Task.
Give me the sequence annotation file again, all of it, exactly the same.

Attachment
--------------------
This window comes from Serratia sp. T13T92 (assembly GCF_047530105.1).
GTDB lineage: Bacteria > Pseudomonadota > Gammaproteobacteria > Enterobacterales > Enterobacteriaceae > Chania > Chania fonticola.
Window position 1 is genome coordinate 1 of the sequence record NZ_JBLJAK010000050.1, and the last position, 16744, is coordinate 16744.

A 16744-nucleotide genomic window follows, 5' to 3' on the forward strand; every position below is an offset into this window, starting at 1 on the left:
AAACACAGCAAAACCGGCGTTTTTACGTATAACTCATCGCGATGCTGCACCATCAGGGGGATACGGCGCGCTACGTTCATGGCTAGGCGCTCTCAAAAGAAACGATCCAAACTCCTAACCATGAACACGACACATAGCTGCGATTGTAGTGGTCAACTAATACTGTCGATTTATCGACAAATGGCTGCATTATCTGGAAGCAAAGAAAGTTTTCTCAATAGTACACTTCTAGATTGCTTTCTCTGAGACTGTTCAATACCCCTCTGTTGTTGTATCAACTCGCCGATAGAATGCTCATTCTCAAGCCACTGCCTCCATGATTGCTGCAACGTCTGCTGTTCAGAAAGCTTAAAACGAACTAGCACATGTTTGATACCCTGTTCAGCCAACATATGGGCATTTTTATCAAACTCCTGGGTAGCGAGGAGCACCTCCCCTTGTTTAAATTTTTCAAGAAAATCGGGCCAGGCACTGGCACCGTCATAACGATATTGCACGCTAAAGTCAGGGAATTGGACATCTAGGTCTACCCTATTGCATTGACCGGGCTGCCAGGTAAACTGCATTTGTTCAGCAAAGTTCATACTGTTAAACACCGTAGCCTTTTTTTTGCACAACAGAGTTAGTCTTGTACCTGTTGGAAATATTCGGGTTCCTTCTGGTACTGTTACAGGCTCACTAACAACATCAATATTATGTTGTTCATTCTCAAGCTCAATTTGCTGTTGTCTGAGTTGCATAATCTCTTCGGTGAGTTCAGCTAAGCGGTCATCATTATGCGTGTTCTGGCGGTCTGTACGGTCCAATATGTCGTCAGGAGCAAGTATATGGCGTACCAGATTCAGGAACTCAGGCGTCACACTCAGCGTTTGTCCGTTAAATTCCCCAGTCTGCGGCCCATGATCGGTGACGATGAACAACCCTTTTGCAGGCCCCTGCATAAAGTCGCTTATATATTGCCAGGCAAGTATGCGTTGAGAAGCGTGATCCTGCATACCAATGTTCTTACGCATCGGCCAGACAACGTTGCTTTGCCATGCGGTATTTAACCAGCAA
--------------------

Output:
This window comes from Serratia sp. T13T92 (assembly GCF_047530105.1).
GTDB lineage: Bacteria > Pseudomonadota > Gammaproteobacteria > Enterobacterales > Enterobacteriaceae > Chania > Chania fonticola.
Window position 1 is genome coordinate 1 of the sequence record NZ_JBLJAK010000050.1, and the last position, 16744, is coordinate 16744.

A 16744-nucleotide genomic window follows, 5' to 3' on the forward strand; every position below is an offset into this window, starting at 1 on the left:
AAACACAGCAAAACCGGCGTTTTTACGTATAACTCATCGCGATGCTGCACCATCAGGGGGATACGGCGCGCTACGTTCATGGCTAGGCGCTCTCAAAAGAAACGATCCAAACTCCTAACCATGAACACGACACATAGCTGCGATTGTAGTGGTCAACTAATACTGTCGATTTATCGACAAATGGCTGCATTATCTGGAAGCAAAGAAAGTTTTCTCAATAGTACACTTCTAGATTGCTTTCTCTGAGACTGTTCAATACCCCTCTGTTGTTGTATCAACTCGCCGATAGAATGCTCATTCTCAAGCCACTGCCTCCATGATTGCTGCAACGTCTGCTGTTCAGAAAGCTTAAAACGAACTAGCACATGTTTGATACCCTGTTCAGCCAACATATGGGCATTTTTATCAAACTCCTGGGTAGCGAGGAGCACCTCCCCTTGTTTAAATTTTTCAAGAAAATCGGGCCAGGCACTGGCACCGTCATAACGATATTGCACGCTAAAGTCAGGGAATTGGACATCTAGGTCTACCCTATTGCATTGACCGGGCTGCCAGGTAAACTGCATTTGTTCAGCAAAGTTCATACTGTTAAACACCGTAGCCTTTTTTTTGCACAACAGAGTTAGTCTTGTACCTGTTGGAAATATTCGGGTTCCTTCTGGTACTGTTACAGGCTCACTAACAACATCAATATTATGTTGTTCATTCTCAAGCTCAATTTGCTGTTGTCTGAGTTGCATAATCTCTTCGGTGAGTTCAGCTAAGCGGTCATCATTATGCGTGTTCTGGCGGTCTGTACGGTCCAATATGTCGTCAGGAGCAAGTATATGGCGTACCAGATTCAGGAACTCAGGCGTCACACTCAGCGTTTGTCCGTTAAATTCCCCAGTCTGCGGCCCATGATCGGTGACGATGAACAACCCTTTTGCAGGCCCCTGCATAAAGTCGCTTATATATTGCCAGGCAAGTATGCGTTGAGAAGCGTGATCCTGCATACCAATGTTCTTACGCATCGGCCAGACAACGTTGCTTTGCCATGCGGTATTTAACCAGCAA